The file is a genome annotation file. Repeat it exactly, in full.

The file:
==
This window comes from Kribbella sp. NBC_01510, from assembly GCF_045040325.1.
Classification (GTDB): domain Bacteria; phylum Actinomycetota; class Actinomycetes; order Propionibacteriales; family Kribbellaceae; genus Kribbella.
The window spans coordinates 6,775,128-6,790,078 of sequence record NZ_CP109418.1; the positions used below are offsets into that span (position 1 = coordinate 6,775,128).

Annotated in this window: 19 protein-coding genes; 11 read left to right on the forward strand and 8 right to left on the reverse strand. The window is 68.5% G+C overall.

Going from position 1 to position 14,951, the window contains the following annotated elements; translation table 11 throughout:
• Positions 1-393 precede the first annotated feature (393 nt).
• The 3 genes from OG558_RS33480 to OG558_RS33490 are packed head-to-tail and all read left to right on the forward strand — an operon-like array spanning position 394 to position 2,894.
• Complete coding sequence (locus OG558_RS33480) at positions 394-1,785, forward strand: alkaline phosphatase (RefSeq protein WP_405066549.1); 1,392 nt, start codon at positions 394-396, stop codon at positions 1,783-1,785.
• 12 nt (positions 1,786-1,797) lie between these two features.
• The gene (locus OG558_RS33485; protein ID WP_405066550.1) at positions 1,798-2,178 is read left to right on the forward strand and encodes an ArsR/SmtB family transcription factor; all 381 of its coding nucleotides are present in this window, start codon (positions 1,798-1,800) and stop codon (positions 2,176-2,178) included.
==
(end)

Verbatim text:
This window comes from Kribbella sp. NBC_01510, from assembly GCF_045040325.1.
Classification (GTDB): domain Bacteria; phylum Actinomycetota; class Actinomycetes; order Propionibacteriales; family Kribbellaceae; genus Kribbella.
The window spans coordinates 6,775,128-6,790,078 of sequence record NZ_CP109418.1; the positions used below are offsets into that span (position 1 = coordinate 6,775,128).

Annotated in this window: 19 protein-coding genes; 11 read left to right on the forward strand and 8 right to left on the reverse strand. The window is 68.5% G+C overall.

Going from position 1 to position 14,951, the window contains the following annotated elements; translation table 11 throughout:
• Positions 1-393 precede the first annotated feature (393 nt).
• The 3 genes from OG558_RS33480 to OG558_RS33490 are packed head-to-tail and all read left to right on the forward strand — an operon-like array spanning position 394 to position 2,894.
• Complete coding sequence (locus OG558_RS33480) at positions 394-1,785, forward strand: alkaline phosphatase (RefSeq protein WP_405066549.1); 1,392 nt, start codon at positions 394-396, stop codon at positions 1,783-1,785.
• 12 nt (positions 1,786-1,797) lie between these two features.
• The gene (locus OG558_RS33485; protein ID WP_405066550.1) at positions 1,798-2,178 is read left to right on the forward strand and encodes an ArsR/SmtB family transcription factor; all 381 of its coding nucleotides are present in this window, start codon (positions 1,798-1,800) and stop codon (positions 2,176-2,178) included.